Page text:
If you turned the radio on at all in 2007, chances are you’ve come across the Plain White T’s. After working their way through the suburbs of Chicago and the city’s underground music scene, the Plain White T’s achieved mainstream success with their single “Hey There Delilah,” a saccharine ballad about a relationship that never actually existed. While the relationship was fictional, the success was real; ”Hey There Delilah” was a #1 hit and earned the band two Grammy nominations that year.While they never again achieved the same level of “Delilah” success (though apparently that’s the gift that keeps on giving), they’ve continued to regularly release albums.
Jumping back to Fearless Records, their original label, the Plain White T’s planned to return to their roots with their eighth studio album, Parallel Universe. The album is a pop-punk/’80s synth hybrid full of fun guitar hooks, liberal synth beats, and a driving bass line.
“It’s like we were still in that mentality for a while with the grinding and trying to make it, This album, it’s finally like there’s no pressure to write that big hit single; nobody out there is expecting anything from us. So it’s up to us to deliver, and remind people who we are,” lead singer-guitarist Tom Higgenson explained to Billboard. Thematically, the album takes on love gone wrong, sexual attraction, and a look back at their previous successes. The songs are catchy and filled with hooks–one or two listens mean that you’ll be singing songs you didn’t even realize you knew the words to.
The album opens fairly strong with “Light Up the Room,” a love song that describes attraction to an entrancing woman. More reserved than some of their past fare, “Light Up the Room” uses a heavier bass line and clapping to lead into the choruses. Many of the noteworthy tracks on the album trend towards the ‘80s sound–”Lying About Me and You,” which describes an affair and the tongue-in-cheek party anthem “I Should Be Dead Right Now,” which describes the unfortunate aftereffects of partying too hard. The jaded “Sick of Love” could be the love child of No Doubt’s “Hella Good” and Maroon 5’s “Moves Like Jagger”–do with that what you will.
Unfortunately, any positives to be found on the album are completely overshadowed by the careless misogyny sprinkled throughout nearly every song. There’s a noticeable lack of respect whenever the Plain White T’s address women–something that one would hope they would have grown out of after over twenty years as a band. Songs like “Bonnie I Want You,” (“What you gonna do when the drugs run out/Standing in the street with your tits out/Bonnie I want you”) shows that the doesn’t view the women in these songs as real people; they’re mere plot devices that affect the men in this band, ones who should be grateful for the attention given to them.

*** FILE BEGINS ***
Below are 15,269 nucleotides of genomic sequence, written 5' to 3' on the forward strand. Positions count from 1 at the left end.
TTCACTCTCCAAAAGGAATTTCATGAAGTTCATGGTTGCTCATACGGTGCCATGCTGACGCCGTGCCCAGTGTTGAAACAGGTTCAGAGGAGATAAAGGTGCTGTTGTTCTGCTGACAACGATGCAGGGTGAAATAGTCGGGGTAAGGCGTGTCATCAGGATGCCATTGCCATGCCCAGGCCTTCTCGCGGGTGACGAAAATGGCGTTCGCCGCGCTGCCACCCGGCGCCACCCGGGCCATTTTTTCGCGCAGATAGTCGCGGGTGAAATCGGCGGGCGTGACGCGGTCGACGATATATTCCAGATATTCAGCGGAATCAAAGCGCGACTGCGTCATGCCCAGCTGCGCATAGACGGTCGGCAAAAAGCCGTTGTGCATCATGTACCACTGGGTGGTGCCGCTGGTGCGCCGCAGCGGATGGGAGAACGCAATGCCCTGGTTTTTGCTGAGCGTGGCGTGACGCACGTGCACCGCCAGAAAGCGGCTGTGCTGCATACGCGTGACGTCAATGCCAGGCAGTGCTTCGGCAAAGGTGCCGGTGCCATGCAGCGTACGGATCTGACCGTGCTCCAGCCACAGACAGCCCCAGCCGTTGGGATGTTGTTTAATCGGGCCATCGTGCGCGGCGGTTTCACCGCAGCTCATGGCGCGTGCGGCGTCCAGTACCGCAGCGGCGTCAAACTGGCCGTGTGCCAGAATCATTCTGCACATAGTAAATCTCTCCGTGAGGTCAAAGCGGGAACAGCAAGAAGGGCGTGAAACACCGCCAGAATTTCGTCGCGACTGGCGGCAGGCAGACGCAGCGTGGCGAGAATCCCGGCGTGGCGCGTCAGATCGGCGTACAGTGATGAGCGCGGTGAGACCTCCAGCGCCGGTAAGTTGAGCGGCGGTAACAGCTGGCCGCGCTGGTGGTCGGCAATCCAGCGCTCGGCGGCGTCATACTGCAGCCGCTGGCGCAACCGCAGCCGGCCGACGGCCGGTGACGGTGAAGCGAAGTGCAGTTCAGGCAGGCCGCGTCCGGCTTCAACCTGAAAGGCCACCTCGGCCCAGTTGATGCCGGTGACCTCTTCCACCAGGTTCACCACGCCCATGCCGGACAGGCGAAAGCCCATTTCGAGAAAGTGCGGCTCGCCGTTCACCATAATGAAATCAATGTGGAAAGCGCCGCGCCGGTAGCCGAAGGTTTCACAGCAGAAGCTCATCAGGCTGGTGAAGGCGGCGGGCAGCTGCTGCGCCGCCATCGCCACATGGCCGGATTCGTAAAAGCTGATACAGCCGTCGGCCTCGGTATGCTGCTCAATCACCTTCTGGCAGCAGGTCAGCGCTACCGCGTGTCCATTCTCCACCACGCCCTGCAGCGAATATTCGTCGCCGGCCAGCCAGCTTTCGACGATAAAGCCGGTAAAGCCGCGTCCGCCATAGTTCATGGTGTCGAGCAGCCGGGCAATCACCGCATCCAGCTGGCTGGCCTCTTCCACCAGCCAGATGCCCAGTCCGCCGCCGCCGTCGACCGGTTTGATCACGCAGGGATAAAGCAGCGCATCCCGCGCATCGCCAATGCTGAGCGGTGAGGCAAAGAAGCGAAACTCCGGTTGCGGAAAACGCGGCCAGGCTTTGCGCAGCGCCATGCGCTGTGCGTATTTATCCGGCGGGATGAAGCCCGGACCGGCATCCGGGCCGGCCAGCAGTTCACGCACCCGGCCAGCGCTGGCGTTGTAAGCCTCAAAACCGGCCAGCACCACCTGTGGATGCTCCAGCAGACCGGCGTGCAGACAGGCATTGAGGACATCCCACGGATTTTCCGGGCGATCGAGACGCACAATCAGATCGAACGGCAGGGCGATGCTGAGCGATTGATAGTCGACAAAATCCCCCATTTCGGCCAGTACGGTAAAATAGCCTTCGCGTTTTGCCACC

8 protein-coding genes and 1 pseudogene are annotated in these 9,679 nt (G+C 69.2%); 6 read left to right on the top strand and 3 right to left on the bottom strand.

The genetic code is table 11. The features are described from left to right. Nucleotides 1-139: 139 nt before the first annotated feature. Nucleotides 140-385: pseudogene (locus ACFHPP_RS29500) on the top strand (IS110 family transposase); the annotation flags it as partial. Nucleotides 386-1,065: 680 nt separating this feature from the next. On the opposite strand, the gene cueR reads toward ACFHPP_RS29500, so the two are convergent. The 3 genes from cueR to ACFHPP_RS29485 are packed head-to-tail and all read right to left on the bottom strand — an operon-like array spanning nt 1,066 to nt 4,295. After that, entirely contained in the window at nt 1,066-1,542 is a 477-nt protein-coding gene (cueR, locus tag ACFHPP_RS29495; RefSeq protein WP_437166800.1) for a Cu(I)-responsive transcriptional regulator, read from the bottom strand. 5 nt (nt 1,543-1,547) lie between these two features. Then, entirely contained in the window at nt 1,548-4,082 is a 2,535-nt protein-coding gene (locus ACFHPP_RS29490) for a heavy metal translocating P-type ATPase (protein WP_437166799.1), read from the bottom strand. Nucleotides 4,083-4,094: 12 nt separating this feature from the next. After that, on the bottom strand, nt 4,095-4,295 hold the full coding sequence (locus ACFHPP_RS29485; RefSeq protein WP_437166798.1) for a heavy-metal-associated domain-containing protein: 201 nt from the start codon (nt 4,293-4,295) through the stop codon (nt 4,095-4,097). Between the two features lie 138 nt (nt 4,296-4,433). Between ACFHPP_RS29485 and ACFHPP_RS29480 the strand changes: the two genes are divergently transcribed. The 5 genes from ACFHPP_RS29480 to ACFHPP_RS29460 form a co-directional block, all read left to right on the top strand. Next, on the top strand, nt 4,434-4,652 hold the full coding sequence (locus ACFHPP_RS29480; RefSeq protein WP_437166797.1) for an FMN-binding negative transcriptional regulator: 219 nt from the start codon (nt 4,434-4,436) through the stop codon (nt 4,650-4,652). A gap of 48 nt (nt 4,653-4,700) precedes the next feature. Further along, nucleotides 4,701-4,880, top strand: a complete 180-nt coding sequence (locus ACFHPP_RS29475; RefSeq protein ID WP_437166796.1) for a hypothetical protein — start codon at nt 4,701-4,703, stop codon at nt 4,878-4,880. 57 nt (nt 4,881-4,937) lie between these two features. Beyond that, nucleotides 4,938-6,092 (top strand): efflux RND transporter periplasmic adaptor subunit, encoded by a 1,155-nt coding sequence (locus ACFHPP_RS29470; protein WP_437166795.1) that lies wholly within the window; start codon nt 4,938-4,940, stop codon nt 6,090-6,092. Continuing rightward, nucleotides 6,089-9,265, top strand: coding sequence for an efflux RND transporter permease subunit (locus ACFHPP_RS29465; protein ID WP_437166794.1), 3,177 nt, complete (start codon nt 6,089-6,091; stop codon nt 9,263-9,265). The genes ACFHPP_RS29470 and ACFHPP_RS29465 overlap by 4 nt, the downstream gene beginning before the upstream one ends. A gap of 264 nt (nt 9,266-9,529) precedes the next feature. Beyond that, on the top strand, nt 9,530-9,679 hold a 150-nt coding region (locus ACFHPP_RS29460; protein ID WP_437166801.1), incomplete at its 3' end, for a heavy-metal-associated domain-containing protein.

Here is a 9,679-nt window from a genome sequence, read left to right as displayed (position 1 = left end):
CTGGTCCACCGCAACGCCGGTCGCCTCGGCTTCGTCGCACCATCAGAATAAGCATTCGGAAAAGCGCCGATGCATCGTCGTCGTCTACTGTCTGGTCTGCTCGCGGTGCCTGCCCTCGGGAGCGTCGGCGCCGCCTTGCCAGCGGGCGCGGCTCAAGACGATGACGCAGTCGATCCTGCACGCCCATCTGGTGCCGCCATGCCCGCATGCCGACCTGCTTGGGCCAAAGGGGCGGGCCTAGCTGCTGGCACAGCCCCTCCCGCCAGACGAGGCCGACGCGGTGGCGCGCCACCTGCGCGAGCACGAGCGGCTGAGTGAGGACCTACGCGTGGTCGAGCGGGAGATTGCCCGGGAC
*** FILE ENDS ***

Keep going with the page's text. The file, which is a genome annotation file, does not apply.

Think “Top of the World” is fun and catchy? Too bad it’s ruined by the lyrics “I’ve got the itch by my nose ain’t runny/She’s such a bitch but she thinks I’m funny.” Find “No Tears” surprising since it starts out with lyrics that blame themselves for the demise of a relationship? You’ll be disappointed thirty seconds in, when it ends up gaslighting the woman in question and calling her poison. Some of these lyrics might have flown in early 00s pop punk, but now we’re older, wiser, and tired of this garbage.
Even if you can get past this unfortunate sexism, the rest of the album’s lyrics don’t really shine. While the lyrics for songs like “Light Up the Room” (“Another late night looking at her/All her exes never mattered/She don’t break hearts/They get shattered”) and “I Should Be Dead Right Now” (“Last night meant nothing at all/I don’t see it as a wake up call/Gonna do it all again tonight/Going out, getting myself right/This life got no escape/Go hard ’til I can’t see straight/Sunlight burning my eyes/How the fuck am I still alive?”) are simple, effective, and evocative, many others are lacking. “Lips” sounds like the parody of a boy band track (“I heard you got a new man, new man/Girl why’d you go and do that, do that/Give that boy a little kiss goodbye”). “Low,” which interestingly enough has a bit of a 311 vibe, undoes its decent instrumentation by using the word “low” sixty times throughout the song’s four minute and two second-long run.
Overall, the good on Parallel Universe doesn’t outweigh the bad. The ‘80s-inspired tracks are a highlight for sure; they’re fun, catchy, and filled with Human League-level synth beats. That said, these tracks are easily overshadowed by the blatant sexism, repetitiveness, and straight-up whining that runs through the rest of the songs on Parallel Universe. Higgenson said this album was supposed to remind people of who the Plain White T’s are. Unfortunately, this album doesn’t paint a great picture.